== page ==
Friday, August 17, 2012

The Skinny: International Deco Part I

We love Art Deco, so we've decided to spend a couple of posts on the movement as it evolved on each of the continents (except Antarctica, where for some reason, Art Deco never really took off...). This segment will focus on European and North American versions, and next Friday's post will discuss Art Deco in South America, Asia, Australia, and Africa.

Erik Magnussen, 'Cubic' coffee set or 'The Lights and Shadows of Manhattan', silver - Bing Images
Erik Magnussen, 'Cubic' coffee set or 'The Lights and Shadows of Manhattan', silver - Bing Images

Art Deco began in 1910, following fast on the heels of the Art Nouveau movement. It was originally known as Moderne (and variations on that term). In fact, the term Art Deco wasn't used until 1966, long after the movement had fizzled. It reached its European peak in 1925 at the Exposition Internationale des Arts Decoratifs et Industriels Modernes, usually just called the "Paris Exposition." Its grand finale took place at the New York World's Fair in 1939, and the movement declined through the 1940s. We happen to adore the influence that Art Deco had in the world of jewelry and fashion. Cartier, anyone?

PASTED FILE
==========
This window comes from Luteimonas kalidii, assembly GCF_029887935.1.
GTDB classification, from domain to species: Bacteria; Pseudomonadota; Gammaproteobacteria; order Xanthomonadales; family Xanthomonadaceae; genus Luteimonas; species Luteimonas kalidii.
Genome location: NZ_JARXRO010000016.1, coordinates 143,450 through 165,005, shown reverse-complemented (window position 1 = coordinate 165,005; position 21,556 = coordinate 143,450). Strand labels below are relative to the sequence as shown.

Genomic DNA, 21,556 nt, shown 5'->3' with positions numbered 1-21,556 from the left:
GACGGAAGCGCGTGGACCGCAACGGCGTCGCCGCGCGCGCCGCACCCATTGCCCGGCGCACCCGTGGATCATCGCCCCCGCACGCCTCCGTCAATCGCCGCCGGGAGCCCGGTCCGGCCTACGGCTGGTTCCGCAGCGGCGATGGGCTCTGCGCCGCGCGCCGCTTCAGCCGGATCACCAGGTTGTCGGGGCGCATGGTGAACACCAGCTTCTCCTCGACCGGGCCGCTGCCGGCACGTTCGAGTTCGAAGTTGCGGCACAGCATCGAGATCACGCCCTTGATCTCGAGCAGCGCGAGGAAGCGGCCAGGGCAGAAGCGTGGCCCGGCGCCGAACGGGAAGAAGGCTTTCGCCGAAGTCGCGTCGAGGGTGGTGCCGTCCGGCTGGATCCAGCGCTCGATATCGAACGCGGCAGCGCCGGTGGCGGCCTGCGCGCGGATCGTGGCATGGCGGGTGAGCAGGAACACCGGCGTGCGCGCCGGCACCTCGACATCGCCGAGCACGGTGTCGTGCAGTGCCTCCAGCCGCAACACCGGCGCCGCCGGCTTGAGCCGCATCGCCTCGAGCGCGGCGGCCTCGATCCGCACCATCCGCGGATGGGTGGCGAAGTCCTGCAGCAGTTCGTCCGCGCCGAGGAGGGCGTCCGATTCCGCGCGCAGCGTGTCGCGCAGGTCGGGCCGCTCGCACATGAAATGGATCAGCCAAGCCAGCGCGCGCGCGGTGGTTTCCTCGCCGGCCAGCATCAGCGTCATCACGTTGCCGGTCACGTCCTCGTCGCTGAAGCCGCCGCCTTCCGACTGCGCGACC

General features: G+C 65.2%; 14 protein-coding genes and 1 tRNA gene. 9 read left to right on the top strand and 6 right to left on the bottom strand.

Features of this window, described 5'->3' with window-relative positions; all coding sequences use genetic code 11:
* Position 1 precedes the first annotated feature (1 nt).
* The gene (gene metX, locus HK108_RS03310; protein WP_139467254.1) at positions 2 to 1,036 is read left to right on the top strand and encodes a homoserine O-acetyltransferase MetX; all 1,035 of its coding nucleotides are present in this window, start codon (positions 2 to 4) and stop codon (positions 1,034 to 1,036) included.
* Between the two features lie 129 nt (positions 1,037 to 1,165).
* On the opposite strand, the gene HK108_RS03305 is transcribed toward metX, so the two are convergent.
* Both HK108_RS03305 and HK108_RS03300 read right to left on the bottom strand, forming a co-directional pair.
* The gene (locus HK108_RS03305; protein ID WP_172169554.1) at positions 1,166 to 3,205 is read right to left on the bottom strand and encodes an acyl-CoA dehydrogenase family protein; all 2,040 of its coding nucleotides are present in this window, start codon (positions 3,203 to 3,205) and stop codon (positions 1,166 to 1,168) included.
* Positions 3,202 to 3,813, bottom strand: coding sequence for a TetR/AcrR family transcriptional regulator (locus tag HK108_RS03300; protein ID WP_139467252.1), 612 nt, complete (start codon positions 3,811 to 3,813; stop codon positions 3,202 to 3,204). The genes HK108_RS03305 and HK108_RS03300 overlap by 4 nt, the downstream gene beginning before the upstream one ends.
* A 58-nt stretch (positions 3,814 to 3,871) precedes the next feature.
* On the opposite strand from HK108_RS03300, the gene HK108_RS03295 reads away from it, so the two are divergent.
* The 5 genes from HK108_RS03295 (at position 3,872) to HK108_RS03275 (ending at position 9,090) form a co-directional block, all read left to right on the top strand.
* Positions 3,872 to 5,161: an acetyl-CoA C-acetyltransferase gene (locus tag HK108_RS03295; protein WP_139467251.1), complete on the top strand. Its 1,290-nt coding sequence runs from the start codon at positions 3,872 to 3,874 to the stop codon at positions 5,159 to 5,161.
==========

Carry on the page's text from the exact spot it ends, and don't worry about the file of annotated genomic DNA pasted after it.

Cartier, 1936  The Deleuse Jewelers Blog | Birthstones

Drawing influence from many art styles, including Cubism, and nations such as Egypt, Greece, Japan, and China, the Art Deco movement created a perfect balance between hard and soft. Tamara de Lempicka, one of the premier female Art Deco painters, managed to make silk look jagged, and her women appear both rugged and delicate at the same time.

Tamara de Lempicka, "Girl in a Green Dress";